Development of future BMW battery cells at in-house competence centers. The BMW Group is constantly working to further develop energy storage systems. For example, its sixth-generation battery technology also offers the option of using cathodes made of lithium iron phosphate (LFP) for the first time. This means the critical raw materials cobalt and nickel can then be avoided entirely in the cathode material.
In parallel, the BMW Group is also pushing forward with development of all-solid-state batteries (ASSBs). The company aims to have high-voltage batteries of this type ready for series introduction by the end of the decade. The BMW Group will present a demonstrator vehicle with this technology on board well before 2025.
The BMW Group has been systematically building expertise in the field of battery cell technology since 2008. Since 2019, this know-how has been concentrated at the BMW Group’s Battery Cell Competence Center (BCCC) in Munich. The BCCC spans the entire value chain—from research and development to battery cell design to manufacturability.
To ensure innovations in battery cell technology are put into practice quickly and efficiently, the BMW Group relies on a network of around 300 partners, with cooperation between established companies, startups and colleges, among others.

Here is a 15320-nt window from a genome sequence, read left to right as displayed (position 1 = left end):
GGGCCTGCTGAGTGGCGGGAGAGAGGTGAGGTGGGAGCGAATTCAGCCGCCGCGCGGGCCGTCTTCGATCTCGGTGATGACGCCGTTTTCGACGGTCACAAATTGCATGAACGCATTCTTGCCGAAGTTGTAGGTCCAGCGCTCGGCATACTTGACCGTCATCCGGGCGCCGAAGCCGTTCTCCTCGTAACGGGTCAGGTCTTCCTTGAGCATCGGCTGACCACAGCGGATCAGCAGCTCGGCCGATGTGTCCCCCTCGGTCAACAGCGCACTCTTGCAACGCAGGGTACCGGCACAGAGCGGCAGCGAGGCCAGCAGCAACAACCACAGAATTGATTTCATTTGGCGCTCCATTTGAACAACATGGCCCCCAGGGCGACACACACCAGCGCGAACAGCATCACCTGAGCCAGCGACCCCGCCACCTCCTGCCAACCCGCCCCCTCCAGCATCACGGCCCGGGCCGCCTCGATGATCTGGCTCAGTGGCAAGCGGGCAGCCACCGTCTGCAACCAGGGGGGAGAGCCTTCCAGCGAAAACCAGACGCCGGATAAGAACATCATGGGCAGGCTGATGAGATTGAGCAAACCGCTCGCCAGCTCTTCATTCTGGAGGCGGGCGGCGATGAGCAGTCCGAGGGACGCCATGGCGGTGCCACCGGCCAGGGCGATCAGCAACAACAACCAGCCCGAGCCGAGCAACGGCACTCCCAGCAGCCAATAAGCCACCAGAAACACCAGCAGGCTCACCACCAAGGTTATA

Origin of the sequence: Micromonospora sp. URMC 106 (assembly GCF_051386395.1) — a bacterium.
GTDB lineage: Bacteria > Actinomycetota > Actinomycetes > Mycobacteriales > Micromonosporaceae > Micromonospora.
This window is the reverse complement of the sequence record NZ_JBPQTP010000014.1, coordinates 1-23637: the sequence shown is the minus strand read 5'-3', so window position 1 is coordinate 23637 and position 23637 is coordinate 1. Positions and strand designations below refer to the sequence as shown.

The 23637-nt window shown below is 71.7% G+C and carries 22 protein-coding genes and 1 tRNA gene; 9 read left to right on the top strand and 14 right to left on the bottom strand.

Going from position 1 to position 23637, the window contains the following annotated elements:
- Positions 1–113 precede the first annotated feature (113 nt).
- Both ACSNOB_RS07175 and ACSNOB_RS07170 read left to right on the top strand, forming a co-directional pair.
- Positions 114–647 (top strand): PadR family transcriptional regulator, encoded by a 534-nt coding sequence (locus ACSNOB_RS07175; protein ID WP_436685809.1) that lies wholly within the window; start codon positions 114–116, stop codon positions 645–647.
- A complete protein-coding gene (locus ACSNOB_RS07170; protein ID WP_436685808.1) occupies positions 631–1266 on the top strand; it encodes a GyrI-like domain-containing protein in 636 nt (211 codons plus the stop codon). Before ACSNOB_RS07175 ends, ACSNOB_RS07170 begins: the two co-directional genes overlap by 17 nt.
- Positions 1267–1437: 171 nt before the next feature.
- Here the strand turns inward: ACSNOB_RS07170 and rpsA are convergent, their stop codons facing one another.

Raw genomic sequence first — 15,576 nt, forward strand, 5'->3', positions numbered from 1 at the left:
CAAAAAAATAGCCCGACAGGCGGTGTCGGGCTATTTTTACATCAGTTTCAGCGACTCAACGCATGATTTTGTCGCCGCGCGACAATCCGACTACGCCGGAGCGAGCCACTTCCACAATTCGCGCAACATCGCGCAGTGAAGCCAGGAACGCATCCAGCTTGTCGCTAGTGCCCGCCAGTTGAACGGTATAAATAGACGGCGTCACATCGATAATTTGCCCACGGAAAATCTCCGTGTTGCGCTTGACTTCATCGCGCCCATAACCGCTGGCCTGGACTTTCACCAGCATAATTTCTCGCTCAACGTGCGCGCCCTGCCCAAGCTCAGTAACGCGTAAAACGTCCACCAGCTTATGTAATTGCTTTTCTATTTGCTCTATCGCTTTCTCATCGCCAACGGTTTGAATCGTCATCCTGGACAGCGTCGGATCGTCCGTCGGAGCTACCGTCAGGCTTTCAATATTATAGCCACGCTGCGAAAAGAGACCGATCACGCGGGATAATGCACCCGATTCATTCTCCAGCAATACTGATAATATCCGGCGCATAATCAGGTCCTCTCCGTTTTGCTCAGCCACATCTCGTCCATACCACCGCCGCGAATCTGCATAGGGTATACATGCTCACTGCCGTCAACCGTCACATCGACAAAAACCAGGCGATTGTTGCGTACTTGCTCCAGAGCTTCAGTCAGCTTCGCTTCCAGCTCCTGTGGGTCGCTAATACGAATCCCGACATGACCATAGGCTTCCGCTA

The knowledge gained in this way will be validated at the new Cell Manufacturing Competence Center (CMCC) in Parsdorf, near Munich, which will begin commissioning near-standard production of samples in late 2022 for the future BMW battery cell generation to be used in the NEUE KLASSE from 2025 onwards.
The pilot line at the competence center will make it possible to analyze and understand fully the cell production process under near-standard conditions. This will help enable future suppliers produce cells to specifications and according to their own expertise—thus further optimizing battery cell production with regard to quality, output and costs.
With a fast-growing product lineup and high demand, the BMW Group aims to have more than two million fully-electric vehicles on the roads by the end of 2025. The all-electric NEUE KLASSE will make a significant contribution to BMW Group sales volumes from mid-decade. The NEUE KLASSE has the potential to further accelerate the market penetration of e-mobility: This means 50% of the BMW Group’s global sales could already come from fully-electric vehicles before 2030.
The MINI brand will have an exclusively all-electric product range by the early 2030s, while Rolls-Royce will also be an all-electric brand from 2030. All future new models from BMW Motorrad in the field of urban mobility will likewise be fully electric.
So where are the absolute as opposed to relative figures on energy density?
All good news of course, and BMW have one of the world's most comprehensive structures to ensure that materials are responsibly sourced, with emission and lifecycle analyses.
But would it kill them to actually specify the energy density? :-(
Posted by: Davemart | 10 September 2022 at 02:47 AM
I read it as 'BMW calls BS on Quantumscape' in a lot more words
Posted by: Albert E Short | 10 September 2022 at 09:07 AM
QuantumScape isn't claiming to be nearly production-ready enough to provide for Neue Klasse in 2025.
Posted by: Sachasayan | 10 September 2022 at 12:14 PM